By Jane Shore
In 1959, at Horace Mann Elementary
in North Bergen, New Jersey,
wearing white on Wednesday meant you were a virgin,
wearing red on Thursday meant you were a lesbian,
wearing green on Friday meant you were a tramp.
The gymnasium, with its locker room and showers
and drains, moldered in the basement.
Sanitary napkin dispensers were always empty,
and the changing room with stalls for privacy
had white flapping curtains that didn't quite close.
I undressed, and put on my gray cotton symnsuit
out in the open with all the other girls.
The gym teacher, Miss Piano, wore a Dutch-boy haircut.
Her legs were as solid as a baby grand's.
She called us by our last names, like privates in the army,
and clapped, as each girl climbed the ropes
and disappeared into girders and beams
and caged light fixtures on the ceiling.
When my turn came,
I gripped the lowest knot and dangled down;
my legs drawn up, I looked like a dying spider.
On wooden bleachers, chummy as sorority sisters
the lucky girls who had their periods
gossiped and did their homework
after handing Miss Piano a note from the nurse.
Where was my excuse?
After gym class, I'd undress in my own stall,
stuffing my gym suit back into its mildewed bag.
But first, I'd examine my underpants
for the red smear of "the curse."
The last of my friends, the last of the last.
No luck. I'd swathe myself again
in my neutral clothing.
When one morning, I woke up,
two black ink blots staining my pajamas,
I dragged my mother out of bed to tell her.
We squeezed into the bathroom
as if into our clubhouse,
as if she were about to show me the secret handshake.
Blushing, leaking, I sat on the tub's rim,
as if poised over the mikveh, the ritual bath.
Stuffed inside my underpants,
the bulky Kotex, safety pins, and elastic sanitary belt
I had stored in my closet for over a year.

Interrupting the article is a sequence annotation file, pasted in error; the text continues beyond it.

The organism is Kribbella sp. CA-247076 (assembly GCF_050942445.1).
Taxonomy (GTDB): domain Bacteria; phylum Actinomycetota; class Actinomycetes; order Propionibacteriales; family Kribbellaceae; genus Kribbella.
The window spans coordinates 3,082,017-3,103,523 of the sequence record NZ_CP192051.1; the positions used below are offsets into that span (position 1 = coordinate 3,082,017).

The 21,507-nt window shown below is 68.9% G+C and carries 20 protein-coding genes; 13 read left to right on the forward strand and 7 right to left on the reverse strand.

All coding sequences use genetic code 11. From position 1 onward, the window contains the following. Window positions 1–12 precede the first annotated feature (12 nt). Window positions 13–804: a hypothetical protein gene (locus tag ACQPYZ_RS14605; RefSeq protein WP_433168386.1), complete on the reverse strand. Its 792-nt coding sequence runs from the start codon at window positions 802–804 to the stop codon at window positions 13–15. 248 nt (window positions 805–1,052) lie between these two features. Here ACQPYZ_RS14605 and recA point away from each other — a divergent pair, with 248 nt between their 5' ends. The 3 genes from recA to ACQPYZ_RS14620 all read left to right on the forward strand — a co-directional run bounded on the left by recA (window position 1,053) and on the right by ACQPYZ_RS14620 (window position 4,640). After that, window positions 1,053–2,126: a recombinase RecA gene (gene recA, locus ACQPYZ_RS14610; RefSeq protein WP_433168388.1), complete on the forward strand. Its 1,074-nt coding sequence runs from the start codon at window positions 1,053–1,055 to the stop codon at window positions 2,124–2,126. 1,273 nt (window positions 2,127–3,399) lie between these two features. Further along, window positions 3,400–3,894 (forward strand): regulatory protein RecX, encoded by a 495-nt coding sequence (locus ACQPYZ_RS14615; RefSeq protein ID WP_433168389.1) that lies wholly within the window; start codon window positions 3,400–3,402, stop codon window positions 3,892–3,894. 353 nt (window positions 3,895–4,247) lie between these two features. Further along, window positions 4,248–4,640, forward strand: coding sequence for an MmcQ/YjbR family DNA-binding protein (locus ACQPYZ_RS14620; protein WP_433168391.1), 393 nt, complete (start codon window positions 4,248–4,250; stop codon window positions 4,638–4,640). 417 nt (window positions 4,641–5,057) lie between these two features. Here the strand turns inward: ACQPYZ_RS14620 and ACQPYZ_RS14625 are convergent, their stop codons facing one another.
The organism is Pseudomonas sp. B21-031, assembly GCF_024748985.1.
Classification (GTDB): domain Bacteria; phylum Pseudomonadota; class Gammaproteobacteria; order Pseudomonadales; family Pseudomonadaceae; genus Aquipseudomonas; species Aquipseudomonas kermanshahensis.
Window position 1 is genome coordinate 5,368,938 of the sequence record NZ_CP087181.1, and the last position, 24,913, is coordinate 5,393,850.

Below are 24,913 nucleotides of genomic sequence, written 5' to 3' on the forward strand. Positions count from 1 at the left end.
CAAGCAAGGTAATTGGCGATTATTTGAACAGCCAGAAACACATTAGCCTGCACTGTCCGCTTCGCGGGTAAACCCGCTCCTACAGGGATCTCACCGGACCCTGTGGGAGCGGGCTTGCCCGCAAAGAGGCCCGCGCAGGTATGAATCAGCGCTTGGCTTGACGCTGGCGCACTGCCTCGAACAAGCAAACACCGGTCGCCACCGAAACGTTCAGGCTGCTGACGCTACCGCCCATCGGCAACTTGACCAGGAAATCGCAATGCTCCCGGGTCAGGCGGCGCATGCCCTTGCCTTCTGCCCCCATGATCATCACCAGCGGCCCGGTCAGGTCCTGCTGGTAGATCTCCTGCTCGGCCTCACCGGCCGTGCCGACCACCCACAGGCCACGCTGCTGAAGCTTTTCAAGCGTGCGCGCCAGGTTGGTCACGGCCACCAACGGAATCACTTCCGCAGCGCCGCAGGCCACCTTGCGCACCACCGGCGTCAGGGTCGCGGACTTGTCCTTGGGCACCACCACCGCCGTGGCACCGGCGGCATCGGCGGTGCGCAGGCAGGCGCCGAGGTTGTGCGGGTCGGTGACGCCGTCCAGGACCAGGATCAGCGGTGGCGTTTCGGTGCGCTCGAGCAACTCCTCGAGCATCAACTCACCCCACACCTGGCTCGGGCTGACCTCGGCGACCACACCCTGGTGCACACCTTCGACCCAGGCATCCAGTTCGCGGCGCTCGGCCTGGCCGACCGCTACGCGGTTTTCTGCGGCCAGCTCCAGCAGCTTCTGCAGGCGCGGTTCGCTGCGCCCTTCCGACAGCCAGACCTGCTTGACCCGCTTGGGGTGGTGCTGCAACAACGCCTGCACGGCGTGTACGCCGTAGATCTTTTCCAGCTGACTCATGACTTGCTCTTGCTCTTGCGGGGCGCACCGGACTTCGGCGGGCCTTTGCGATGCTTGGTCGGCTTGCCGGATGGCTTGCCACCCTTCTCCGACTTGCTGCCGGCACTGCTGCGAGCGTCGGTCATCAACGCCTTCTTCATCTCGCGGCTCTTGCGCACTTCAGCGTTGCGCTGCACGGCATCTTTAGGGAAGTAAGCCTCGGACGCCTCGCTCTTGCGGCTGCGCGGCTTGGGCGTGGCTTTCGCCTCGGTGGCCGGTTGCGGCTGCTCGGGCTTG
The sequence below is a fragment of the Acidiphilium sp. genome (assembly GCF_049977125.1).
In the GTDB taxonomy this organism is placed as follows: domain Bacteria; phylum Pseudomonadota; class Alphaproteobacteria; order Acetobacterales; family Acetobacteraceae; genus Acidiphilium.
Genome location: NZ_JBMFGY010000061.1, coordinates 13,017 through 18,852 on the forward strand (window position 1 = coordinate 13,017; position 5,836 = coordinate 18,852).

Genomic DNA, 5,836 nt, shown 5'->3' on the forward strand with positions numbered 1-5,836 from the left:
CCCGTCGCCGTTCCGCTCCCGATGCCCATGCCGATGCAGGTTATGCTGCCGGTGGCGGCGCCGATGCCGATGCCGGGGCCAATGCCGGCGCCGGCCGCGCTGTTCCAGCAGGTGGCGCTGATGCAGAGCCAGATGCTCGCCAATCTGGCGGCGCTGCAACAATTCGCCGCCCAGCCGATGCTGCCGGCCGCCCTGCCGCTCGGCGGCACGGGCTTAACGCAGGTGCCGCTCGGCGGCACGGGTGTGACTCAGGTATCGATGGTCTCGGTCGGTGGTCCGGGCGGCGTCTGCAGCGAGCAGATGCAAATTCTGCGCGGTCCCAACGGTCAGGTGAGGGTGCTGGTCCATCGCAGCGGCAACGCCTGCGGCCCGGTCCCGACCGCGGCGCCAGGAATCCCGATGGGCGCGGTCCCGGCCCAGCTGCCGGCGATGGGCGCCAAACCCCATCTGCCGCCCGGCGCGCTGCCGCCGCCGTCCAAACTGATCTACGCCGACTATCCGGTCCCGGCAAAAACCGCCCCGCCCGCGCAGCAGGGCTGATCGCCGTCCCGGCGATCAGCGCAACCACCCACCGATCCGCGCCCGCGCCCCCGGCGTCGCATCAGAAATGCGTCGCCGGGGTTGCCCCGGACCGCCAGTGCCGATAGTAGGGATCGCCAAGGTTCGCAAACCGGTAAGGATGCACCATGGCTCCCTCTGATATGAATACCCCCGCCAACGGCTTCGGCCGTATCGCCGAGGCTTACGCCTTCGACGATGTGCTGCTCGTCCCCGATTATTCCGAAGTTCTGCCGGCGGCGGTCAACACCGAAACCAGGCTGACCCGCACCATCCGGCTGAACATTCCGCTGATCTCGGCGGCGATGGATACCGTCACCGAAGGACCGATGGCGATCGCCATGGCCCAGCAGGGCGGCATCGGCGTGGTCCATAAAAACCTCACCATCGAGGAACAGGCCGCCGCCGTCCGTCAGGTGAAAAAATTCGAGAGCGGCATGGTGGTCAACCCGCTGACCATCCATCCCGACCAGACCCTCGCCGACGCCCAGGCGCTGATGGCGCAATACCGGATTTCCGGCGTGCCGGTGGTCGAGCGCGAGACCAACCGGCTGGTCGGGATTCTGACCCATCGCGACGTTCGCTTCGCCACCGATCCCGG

My mother took a seat on the toilet lid.
"Ma," I shyly said, "I got my period,"
then leaned over to receive her kiss,
She looked as though she were going to cry.
In her blue nylon nightgown, her hairnet
a cobweb stretched over her bristling curlers,
my mother laughed, tears in her eyes,
and yelled, "Mazel Tov! Now you are a woman!
Welcome to the club!"
and slapped me across the face--
for the first and last time ever--
"This should be the worst pain you ever know."
I spent the whole awesome day with Dementor Delta, who brought me a big snakey! We went to Minerva with my family for Indian food, then sent the kids to the pool and watched Dead Again (because we were in a Branagh/Thompson mood and neither of us had seen since it was new nearly 20 years ago) and Hairspray (the 1988 John Waters original with Divine, Sonny Bono and Debbie Harry). Then after Paul came home we had pizza and contemplated going to see We're About 9 at the Columbia waterfront, but the weather report was iffy and it can be an hour drive from here at rush hour, so instead we went out and rented Vantage Point (the vote-winner with my kids) and watched that too.
Spoilers: I thought it was quite good as a thriller, well-filmed and superbly cast -- you can't go too wrong with Sigourney Weaver, Forest Whitaker, William Hurt and Dennis Quaid -- but it's entirely lacking the sort of depth of a film like Syriana. What's the point of giving us the narrative point of view of the terrorists without giving us the ideological point of view or some clue as to who they are, as though all terrorists are generic exotic-looking people locked in eternal struggle with the overbearing American empire and its allies? How can we feel anything for people whose struggles we don't understand? I thought the ending was an utter cop-out, and though some of the characters were well-drawn, it was ultimately impossible to care about any of them, even the little girl who seemed to be placed there entirely to manipulate people and serve as a catalyst for a big crash scene.
Llamas coping with the heat at Zoo Boise in Julia Davis Park.
The tiger found the one spot of shade in her enclosure...
...though the meerkats seemed unconcerned with the bright sun and played in the sand.
A squirrel went sneaking across the capibara exhibit in search of food.
This bright bird is a male Temminck's tragopan pheasant, or crimson-bellied pheasant.
This is a greater Malayan chevrotain, also known as a mouse deer.
If I ever saw a Madagascar hissing cockroach outside of a zoo, I suspect I would scream like a girl.
At any zoo with penguins, it always ends up being younger son's and my favorite exhibit.
While I'm talking about animals, I was thrilled to read that over 100,000 lowland gorillas have been found living in the Congo, nearly doubling the number estimated to survive in the wild. Let's hope they stay protected! Also, much to my surprise, Paris Hilton has delighted me!